Books by Jonathan Schneer

MINISTERS AT WAR by Jonathan Schneer
Released: April 14, 2015

"Clear, thoroughly entertaining and full of lively detail."
During World War II, Britain was guided by a group of talented, ambitious rivals who put aside their differences to defeat their common enemy. Here's a look at how they worked together—and how it fell apart just as victory was in hand. Read full book review >
Released: Aug. 10, 2010

"A complex-enough tale that the lengthy dramatis personae that opens the book is not a feature but a necessity."
Schneer (History/Georgia Tech Univ.; The Thames, 2005, etc.) examines the divide-and-conquer politics of the colonial powers as they were brought to bear on 20th-century Palestine. Read full book review >
Released: Sept. 1, 1999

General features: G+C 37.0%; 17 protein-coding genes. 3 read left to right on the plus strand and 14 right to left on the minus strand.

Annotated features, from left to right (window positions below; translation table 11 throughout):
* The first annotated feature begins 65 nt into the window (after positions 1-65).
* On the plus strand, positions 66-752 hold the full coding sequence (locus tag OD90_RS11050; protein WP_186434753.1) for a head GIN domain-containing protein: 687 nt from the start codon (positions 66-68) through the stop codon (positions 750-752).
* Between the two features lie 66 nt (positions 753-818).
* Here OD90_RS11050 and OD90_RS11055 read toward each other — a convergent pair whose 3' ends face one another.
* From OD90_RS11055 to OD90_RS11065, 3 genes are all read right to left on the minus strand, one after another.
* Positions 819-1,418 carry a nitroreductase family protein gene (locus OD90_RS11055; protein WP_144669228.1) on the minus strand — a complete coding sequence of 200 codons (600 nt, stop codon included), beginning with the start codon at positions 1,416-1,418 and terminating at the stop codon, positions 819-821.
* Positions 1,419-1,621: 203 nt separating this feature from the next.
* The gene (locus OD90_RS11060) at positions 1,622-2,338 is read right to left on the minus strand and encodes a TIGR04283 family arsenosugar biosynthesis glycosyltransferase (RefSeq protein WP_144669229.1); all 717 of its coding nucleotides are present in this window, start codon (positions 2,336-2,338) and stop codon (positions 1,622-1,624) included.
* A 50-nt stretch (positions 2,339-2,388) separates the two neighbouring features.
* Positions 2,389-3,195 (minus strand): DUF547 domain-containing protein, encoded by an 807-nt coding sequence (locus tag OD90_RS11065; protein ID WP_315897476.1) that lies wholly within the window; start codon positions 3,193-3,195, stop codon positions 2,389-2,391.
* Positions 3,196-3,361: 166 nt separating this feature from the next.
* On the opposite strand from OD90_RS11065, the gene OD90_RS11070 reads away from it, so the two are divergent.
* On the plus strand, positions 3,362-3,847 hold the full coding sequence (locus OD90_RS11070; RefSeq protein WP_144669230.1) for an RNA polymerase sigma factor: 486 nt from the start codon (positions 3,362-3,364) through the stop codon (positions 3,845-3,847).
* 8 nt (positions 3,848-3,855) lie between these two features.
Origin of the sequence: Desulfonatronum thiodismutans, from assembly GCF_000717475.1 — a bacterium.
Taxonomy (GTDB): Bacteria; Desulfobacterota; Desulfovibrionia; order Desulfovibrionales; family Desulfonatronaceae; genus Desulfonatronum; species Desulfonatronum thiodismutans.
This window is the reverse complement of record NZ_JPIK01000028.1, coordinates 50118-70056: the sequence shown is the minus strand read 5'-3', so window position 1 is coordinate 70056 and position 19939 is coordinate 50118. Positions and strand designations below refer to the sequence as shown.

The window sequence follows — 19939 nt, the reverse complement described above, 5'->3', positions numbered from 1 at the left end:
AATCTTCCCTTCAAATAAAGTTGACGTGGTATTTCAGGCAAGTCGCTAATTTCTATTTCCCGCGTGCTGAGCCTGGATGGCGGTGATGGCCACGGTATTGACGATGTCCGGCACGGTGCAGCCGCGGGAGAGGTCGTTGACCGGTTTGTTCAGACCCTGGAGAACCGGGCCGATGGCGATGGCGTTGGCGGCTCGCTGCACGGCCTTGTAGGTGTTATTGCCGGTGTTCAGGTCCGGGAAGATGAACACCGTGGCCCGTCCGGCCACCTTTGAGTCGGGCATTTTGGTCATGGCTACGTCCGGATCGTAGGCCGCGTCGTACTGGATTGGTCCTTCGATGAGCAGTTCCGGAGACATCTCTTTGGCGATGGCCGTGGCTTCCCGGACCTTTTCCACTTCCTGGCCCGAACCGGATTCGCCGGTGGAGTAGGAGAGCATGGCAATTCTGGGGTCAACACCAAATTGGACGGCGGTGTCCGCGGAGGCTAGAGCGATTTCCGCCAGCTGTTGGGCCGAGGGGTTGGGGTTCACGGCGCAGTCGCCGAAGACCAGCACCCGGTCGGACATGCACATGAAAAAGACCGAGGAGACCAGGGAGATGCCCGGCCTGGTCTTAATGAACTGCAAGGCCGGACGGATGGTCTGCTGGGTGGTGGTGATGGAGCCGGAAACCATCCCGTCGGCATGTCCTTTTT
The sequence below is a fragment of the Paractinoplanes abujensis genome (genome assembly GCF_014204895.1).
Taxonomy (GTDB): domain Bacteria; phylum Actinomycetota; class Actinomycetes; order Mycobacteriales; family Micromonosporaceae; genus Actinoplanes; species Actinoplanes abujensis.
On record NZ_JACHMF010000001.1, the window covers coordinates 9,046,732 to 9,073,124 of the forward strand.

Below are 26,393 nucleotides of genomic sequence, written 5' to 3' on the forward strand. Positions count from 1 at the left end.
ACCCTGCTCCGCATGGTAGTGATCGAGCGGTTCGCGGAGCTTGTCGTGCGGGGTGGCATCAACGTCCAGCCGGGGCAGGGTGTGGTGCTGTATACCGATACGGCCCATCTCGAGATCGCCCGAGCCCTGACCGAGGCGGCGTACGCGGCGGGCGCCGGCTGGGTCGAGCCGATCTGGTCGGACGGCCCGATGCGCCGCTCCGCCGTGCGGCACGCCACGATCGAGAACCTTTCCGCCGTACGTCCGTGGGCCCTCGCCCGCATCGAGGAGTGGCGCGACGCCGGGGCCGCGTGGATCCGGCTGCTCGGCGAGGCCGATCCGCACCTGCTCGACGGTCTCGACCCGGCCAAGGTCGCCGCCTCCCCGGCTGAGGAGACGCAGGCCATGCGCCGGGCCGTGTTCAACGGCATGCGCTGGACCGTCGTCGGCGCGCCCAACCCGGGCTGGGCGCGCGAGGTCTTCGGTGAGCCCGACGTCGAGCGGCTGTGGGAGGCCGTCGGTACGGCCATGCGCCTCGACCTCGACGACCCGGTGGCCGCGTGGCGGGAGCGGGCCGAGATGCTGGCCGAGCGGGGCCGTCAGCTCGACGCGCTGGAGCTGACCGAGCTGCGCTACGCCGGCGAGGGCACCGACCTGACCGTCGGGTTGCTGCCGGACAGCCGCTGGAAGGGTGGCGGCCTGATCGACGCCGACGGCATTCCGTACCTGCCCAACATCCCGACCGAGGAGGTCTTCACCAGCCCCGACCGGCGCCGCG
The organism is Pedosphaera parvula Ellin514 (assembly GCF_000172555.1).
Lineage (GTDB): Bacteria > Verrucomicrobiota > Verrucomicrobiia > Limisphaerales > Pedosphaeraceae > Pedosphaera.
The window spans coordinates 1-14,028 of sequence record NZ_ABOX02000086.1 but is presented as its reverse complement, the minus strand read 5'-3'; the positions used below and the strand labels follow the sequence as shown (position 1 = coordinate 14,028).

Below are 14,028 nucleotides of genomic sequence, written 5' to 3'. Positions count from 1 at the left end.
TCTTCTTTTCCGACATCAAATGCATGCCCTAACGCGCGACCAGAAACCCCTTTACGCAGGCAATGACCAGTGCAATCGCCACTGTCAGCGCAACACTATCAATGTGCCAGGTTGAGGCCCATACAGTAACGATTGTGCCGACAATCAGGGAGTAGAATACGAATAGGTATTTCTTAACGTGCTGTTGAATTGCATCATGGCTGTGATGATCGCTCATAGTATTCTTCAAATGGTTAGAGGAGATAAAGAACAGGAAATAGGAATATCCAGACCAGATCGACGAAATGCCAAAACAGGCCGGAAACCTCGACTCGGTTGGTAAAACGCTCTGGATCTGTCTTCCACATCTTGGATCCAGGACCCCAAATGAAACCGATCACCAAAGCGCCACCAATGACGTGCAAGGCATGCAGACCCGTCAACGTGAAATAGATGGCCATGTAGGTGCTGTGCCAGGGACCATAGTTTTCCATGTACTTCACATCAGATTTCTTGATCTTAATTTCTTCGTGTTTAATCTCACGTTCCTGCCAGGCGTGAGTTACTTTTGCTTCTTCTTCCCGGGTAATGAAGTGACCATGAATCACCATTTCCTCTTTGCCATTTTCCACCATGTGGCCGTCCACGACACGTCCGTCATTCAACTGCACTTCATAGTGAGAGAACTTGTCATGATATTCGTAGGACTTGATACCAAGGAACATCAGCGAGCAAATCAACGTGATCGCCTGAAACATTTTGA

A thorough, impressive tour of imperial London a century ago and of the dissenting voices that finally helped the sun set on this bastion of Eurocentrism. History professor Schneer (Georgia Institute of Technology) lets readers view the grimy streets, polished offices, and dockside warehouses of old London, as well as the hearts and minds of its elitist, racist denizens. History's greatest empire, controlling 400 million people, was governed from a metropolis of 6 million, with a vast port and financial center. Yet while the horns of African rhinos and skins of Canadian seals piled up alongside mineral and material wealth taken in "tribute" from the West Indies, South Africa, Australia, India, etc., Schneer produces those who defied the "continual barrage of imperialist propaganda." Beginning with half a million Irish and swelled by eastern and central Europeans, Jews, and Asians, there were sufficient foreigners and people of color to bristle at the exotic, caged "darkie" and animal spectacles and to join liberals, unionists, and early feminists who fought the many injustices of Britannia. Schneer documents the battles of several individuals who saw beyond the profits of near-slave labor on Chinese railroads, Latin American sugarcane fields, African mines, Borneo rubber plantations, and Ceylonese tea farms. Just as Ben Tillet's Stevedores Union took on London shipping, Lord George Hamilton "did not believe that Indians should serve as cannon fodder" as conflicts beside the Boer War flared. A cultural hero and pioneer of anthropological relativism was Mary Kingsley, who explored deepest Africa and shockingly concluded that blacks are different, not inferior. Schneer's masterful work reminds us how far we—ve come in our ongoing Copernican revolution to prove that the globe doesn—t revolve around white English-speaking men. (40 illustrations, not seen) Read full book review >